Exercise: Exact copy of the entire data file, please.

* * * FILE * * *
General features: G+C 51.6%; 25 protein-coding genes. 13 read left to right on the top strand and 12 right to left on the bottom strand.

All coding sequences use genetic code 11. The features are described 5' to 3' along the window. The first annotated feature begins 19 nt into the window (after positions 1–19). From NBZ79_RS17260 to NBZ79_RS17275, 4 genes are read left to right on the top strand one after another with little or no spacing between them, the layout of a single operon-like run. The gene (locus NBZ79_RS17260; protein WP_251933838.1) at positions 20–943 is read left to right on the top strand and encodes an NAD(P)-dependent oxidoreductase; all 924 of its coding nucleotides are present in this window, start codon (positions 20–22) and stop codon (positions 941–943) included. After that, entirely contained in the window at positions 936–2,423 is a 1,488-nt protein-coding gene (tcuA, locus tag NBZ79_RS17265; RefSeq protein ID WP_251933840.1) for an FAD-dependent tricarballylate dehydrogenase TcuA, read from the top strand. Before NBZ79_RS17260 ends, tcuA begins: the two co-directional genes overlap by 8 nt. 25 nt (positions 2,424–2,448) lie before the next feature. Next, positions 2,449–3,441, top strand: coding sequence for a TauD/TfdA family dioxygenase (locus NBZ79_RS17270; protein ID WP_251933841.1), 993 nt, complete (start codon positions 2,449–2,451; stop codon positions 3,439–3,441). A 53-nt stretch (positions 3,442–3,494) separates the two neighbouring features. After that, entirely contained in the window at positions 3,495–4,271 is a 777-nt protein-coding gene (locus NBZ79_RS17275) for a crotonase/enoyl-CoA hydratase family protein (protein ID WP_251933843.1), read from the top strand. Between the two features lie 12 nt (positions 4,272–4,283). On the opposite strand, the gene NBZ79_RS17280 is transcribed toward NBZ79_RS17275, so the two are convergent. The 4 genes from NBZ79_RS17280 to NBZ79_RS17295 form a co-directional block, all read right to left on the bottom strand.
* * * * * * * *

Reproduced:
General features: G+C 51.6%; 25 protein-coding genes. 13 read left to right on the top strand and 12 right to left on the bottom strand.

All coding sequences use genetic code 11. The features are described 5' to 3' along the window. The first annotated feature begins 19 nt into the window (after positions 1–19). From NBZ79_RS17260 to NBZ79_RS17275, 4 genes are read left to right on the top strand one after another with little or no spacing between them, the layout of a single operon-like run. The gene (locus NBZ79_RS17260; protein WP_251933838.1) at positions 20–943 is read left to right on the top strand and encodes an NAD(P)-dependent oxidoreductase; all 924 of its coding nucleotides are present in this window, start codon (positions 20–22) and stop codon (positions 941–943) included. After that, entirely contained in the window at positions 936–2,423 is a 1,488-nt protein-coding gene (tcuA, locus tag NBZ79_RS17265; RefSeq protein ID WP_251933840.1) for an FAD-dependent tricarballylate dehydrogenase TcuA, read from the top strand. Before NBZ79_RS17260 ends, tcuA begins: the two co-directional genes overlap by 8 nt. 25 nt (positions 2,424–2,448) lie before the next feature. Next, positions 2,449–3,441, top strand: coding sequence for a TauD/TfdA family dioxygenase (locus NBZ79_RS17270; protein ID WP_251933841.1), 993 nt, complete (start codon positions 2,449–2,451; stop codon positions 3,439–3,441). A 53-nt stretch (positions 3,442–3,494) separates the two neighbouring features. After that, entirely contained in the window at positions 3,495–4,271 is a 777-nt protein-coding gene (locus NBZ79_RS17275) for a crotonase/enoyl-CoA hydratase family protein (protein ID WP_251933843.1), read from the top strand. Between the two features lie 12 nt (positions 4,272–4,283). On the opposite strand, the gene NBZ79_RS17280 is transcribed toward NBZ79_RS17275, so the two are convergent. The 4 genes from NBZ79_RS17280 to NBZ79_RS17295 form a co-directional block, all read right to left on the bottom strand.